Tooth Whitening Strips - Do Dentists Like Them?

My general dentist says Crest Whitening Strips work, she recommends them. I'd love a second opinion from another dentist. Do these strips really work and get rid of stains from years of coffee!?

Doctor Answers (5)

Tooth Whitening Strips

+2

I think they work with some people better than others, but I've certainly seen patients get results with them. If cost is really an issue, you could try them first and see. People often overuse over the counter products though, and I have seen many cases of sensitivity from using them.


Cleveland Cosmetic Dentist
5.0 out of 5 stars 18 reviews

Teeth Whitening Strips

+1

Whitening strips do work, but usually don't give dramatic results.  For faster and better results, try in-office whitening like ZOOM or take home whitening gels with custom-made trays.  These other options contain  higher concentrations of the whitening agent.  Best, Dr. Elizabeth Jahanian.

Elizabeth Jahanian, DDS
Los Angeles Cosmetic Dentist

Whitestrips a viable option

+1

I feel Crest Whitestrips are an option worth considering. I include them in my whitening options to patients. I find that many patients end up using a few boxes to get the desired result. When they touch up, they need to purchase additional boxes, unlike home whitening where the trays can last for years. A good lost cost alternative to see if your teeth will lighten.

Fred Peck, DDS
Cincinnati Cosmetic Dentist

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Crest white stips work

+1

When they first came out, I "poo-poo"d them.  Then a patient came in and had a great result and I had to eat crow.

It seems that if one REALLY follows directions, they CAN work.  However, most people won't...

 

so.  

 

For faster results with a less challenging method, ask your dentist.  If your dentist does NOT offer KöR whitening, then they don't really know what they are talking about...

Lance Timmerman, DMD
Seattle Cosmetic Dentist
5.0 out of 5 stars 3 reviews

Crest whitening strips

+1

In short, Crest whitening strips do work.  However, as a clinician that is concerned about oral health, I would not recommend them to my patients.  Here are the reasons:

  1. It takes longer to achieve an appreciable result with any over-the-counter whitening strip, as the concentration of peroxide incorporated into the whitening gel is very low.
  2. The longer you have peroxide gel in contact with gum tissues, the greater the risk for mouth ulcers and esophageal ulcers.  Recently, a patient came into my office with multiple ulcers in her throat because of these whitening strips; she was placed on an oral steroid to ease the pain so that she could eat again.  It took her ulcers over 2 weeks to heal completely.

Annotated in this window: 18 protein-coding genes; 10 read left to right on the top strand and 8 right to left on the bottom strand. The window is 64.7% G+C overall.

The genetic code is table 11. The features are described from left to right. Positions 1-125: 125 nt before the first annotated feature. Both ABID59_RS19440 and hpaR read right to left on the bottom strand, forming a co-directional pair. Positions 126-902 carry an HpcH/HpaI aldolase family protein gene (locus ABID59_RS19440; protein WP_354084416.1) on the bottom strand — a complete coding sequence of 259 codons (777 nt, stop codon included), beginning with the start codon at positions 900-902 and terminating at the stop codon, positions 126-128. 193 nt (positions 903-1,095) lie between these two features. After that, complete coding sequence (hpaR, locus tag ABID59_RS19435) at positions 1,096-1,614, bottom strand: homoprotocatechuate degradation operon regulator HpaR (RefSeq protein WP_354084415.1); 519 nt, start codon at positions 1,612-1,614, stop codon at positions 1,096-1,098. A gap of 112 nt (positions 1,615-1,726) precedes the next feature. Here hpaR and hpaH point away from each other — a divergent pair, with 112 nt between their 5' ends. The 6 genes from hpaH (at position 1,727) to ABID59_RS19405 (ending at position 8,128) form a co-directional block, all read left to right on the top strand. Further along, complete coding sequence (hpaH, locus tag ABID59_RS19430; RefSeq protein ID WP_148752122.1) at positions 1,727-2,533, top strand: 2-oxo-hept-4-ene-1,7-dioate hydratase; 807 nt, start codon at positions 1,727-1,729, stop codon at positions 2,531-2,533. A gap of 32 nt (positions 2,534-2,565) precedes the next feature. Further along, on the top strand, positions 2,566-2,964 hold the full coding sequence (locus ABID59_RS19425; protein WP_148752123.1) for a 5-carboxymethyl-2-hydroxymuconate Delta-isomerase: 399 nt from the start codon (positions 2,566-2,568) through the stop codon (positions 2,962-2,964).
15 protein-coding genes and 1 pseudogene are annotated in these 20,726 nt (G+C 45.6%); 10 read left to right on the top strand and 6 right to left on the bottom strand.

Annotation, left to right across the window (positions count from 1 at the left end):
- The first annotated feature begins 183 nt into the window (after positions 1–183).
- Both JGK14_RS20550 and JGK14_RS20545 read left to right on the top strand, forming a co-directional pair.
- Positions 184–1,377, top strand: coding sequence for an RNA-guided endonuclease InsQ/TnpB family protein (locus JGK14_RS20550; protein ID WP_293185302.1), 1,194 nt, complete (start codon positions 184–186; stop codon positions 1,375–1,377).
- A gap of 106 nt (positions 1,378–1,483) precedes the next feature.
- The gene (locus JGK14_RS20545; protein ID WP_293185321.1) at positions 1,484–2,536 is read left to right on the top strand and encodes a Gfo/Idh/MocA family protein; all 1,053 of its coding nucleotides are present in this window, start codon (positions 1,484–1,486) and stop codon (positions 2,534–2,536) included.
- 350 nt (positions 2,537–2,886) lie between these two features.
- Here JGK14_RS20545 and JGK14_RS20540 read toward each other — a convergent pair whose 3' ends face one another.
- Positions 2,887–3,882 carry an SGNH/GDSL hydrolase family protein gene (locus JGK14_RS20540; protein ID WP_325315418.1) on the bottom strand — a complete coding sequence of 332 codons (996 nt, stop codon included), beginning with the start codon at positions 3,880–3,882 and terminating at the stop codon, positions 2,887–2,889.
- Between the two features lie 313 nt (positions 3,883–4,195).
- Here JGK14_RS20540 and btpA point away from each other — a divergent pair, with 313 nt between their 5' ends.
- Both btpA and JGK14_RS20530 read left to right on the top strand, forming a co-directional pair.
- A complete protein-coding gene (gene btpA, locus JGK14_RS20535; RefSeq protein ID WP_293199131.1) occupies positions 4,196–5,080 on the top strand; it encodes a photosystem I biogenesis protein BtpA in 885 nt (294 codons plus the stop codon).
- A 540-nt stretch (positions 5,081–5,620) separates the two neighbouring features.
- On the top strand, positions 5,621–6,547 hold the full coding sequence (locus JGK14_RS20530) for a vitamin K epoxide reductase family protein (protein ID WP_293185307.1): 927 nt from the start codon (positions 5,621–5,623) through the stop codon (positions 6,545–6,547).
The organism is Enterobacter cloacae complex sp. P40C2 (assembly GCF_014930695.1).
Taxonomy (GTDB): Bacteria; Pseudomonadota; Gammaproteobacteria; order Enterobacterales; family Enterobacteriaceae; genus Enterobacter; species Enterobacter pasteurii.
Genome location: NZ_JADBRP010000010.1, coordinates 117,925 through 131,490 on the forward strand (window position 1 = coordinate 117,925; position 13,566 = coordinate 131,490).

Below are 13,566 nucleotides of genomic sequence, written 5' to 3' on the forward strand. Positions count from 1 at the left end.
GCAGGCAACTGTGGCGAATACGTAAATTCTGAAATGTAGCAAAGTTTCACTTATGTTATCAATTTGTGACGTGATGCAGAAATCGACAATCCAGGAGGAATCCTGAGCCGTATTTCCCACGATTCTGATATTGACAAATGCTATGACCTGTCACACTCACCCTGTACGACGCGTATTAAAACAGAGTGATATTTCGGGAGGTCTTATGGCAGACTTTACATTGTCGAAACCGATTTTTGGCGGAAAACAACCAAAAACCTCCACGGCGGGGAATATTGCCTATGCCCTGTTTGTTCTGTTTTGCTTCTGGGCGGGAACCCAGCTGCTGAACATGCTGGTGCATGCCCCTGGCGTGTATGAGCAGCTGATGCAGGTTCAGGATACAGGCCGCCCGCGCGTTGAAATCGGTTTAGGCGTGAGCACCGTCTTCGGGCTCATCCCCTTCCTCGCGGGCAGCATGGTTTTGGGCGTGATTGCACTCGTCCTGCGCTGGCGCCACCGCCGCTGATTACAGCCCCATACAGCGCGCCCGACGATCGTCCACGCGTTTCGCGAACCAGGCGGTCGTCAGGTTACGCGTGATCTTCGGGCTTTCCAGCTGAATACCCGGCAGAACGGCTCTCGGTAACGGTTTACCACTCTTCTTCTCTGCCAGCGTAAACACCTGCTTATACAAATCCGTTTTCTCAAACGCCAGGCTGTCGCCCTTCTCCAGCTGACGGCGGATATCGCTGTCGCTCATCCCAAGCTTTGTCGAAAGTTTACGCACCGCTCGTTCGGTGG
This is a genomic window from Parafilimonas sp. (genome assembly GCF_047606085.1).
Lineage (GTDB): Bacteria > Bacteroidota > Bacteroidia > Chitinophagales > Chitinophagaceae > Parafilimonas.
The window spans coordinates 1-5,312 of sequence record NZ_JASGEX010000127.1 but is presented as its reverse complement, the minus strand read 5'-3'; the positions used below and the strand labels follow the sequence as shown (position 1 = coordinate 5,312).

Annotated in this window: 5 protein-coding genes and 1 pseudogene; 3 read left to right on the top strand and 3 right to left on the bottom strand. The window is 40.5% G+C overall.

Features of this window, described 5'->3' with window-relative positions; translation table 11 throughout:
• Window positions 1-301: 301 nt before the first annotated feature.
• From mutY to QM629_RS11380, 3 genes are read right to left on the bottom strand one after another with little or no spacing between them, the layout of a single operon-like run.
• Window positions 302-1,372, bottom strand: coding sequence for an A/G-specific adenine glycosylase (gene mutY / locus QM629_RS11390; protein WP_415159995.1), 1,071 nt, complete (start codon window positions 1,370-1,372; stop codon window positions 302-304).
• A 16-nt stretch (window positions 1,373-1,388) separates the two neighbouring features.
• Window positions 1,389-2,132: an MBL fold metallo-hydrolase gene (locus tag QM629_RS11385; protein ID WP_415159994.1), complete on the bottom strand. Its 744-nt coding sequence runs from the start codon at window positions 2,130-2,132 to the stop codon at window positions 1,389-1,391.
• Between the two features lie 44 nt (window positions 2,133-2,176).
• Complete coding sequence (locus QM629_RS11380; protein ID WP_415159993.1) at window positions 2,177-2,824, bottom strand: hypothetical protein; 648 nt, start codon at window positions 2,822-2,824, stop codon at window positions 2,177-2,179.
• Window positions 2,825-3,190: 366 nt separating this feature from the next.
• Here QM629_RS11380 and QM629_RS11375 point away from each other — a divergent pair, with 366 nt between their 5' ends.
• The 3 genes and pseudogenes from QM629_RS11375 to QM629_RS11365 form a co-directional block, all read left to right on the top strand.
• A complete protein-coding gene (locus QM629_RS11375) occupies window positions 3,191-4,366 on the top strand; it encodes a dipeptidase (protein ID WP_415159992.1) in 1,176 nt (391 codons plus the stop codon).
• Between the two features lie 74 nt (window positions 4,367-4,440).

3. Peroxide gels are oxidizing agents which release free radicals.  Free radicals are dangerous when in contact with tissues that have rapid turnover, such as gum tissues; the free radical of oxygen that is released by peroxide gels can affect gum tissue health, leading to desquamation ("peeling" of your gum tissues) and chemical burning of the gums.

The safest way to whiten your teeth is to have it done professionally, with a one-hour in-office treatment administered by a dentist or dental hygienist.  Alternatively, you can opt to have custom trays made that fit your teeth precisely (and prevent whitening gel from contacting gum tissues) so that you can whiten at home with a more powerful prescription-based whitening agent. 

To give you an idea of how adamantly opposed I am to whitening strips:  If my patients question me about using an over-the-counter whitening strip product, I usually offer to make them custom trays and dispense whitening gel to them for FREE.  I'd rather them whiten safely than to use a product that has a significant potential for severe side effects.  Good luck!

Michael Gulizio, DMD, MS
Manhattan Cosmetic Dentist

These answers are for educational purposes and should not be relied upon as a substitute for medical advice you may receive from your physician. If you have a medical emergency, please call 911. These answers do not constitute or initiate a patient/doctor relationship.